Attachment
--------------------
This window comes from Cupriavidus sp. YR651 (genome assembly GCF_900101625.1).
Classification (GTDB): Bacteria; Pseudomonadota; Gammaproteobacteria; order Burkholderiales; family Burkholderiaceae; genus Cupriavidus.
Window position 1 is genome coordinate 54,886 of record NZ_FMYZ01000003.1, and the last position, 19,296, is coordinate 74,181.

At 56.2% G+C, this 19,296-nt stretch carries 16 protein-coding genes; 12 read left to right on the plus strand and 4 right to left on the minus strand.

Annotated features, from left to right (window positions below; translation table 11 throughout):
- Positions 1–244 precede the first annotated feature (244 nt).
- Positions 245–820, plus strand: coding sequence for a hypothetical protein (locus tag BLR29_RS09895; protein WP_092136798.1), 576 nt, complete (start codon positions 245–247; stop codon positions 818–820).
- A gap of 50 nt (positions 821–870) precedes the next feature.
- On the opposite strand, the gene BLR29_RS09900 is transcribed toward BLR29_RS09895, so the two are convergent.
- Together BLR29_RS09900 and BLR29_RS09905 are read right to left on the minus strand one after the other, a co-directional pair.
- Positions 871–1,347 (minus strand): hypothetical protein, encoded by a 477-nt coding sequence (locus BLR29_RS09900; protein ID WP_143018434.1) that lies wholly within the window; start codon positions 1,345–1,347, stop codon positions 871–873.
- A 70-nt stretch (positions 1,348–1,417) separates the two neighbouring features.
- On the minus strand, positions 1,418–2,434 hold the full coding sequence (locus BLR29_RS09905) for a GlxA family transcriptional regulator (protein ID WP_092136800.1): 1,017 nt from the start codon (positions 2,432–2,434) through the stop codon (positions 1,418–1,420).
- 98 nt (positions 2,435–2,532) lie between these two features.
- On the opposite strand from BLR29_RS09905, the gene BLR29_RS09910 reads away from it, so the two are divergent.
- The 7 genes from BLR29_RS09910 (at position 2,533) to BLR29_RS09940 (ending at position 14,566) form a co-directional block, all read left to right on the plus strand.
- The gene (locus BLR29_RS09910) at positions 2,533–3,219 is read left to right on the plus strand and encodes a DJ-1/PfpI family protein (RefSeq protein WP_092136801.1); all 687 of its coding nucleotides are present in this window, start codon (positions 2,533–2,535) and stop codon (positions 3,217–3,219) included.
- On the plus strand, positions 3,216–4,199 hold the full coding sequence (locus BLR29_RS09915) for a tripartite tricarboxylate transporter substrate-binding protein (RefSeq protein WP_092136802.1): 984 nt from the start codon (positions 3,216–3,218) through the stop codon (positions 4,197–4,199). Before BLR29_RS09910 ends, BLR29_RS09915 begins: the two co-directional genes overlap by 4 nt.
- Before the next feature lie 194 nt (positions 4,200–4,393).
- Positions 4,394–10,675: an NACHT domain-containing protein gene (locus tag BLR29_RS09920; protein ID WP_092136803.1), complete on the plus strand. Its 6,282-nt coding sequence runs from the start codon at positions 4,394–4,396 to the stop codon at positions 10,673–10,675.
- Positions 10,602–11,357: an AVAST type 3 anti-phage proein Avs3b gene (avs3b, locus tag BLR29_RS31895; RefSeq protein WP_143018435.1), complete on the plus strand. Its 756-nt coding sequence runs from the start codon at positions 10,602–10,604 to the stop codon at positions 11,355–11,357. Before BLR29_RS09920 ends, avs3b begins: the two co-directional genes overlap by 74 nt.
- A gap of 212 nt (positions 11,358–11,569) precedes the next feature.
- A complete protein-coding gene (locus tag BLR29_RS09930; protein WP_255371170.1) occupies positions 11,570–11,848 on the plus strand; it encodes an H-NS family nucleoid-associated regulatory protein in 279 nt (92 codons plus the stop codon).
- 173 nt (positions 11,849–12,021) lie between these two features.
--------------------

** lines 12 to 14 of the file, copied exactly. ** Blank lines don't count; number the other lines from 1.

- A 70-nt stretch (positions 1,348–1,417) separates the two neighbouring features.
- On the minus strand, positions 1,418–2,434 hold the full coding sequence (locus BLR29_RS09905) for a GlxA family transcriptional regulator (protein ID WP_092136800.1): 1,017 nt from the start codon (positions 2,432–2,434) through the stop codon (positions 1,418–1,420).
- 98 nt (positions 2,435–2,532) lie between these two features.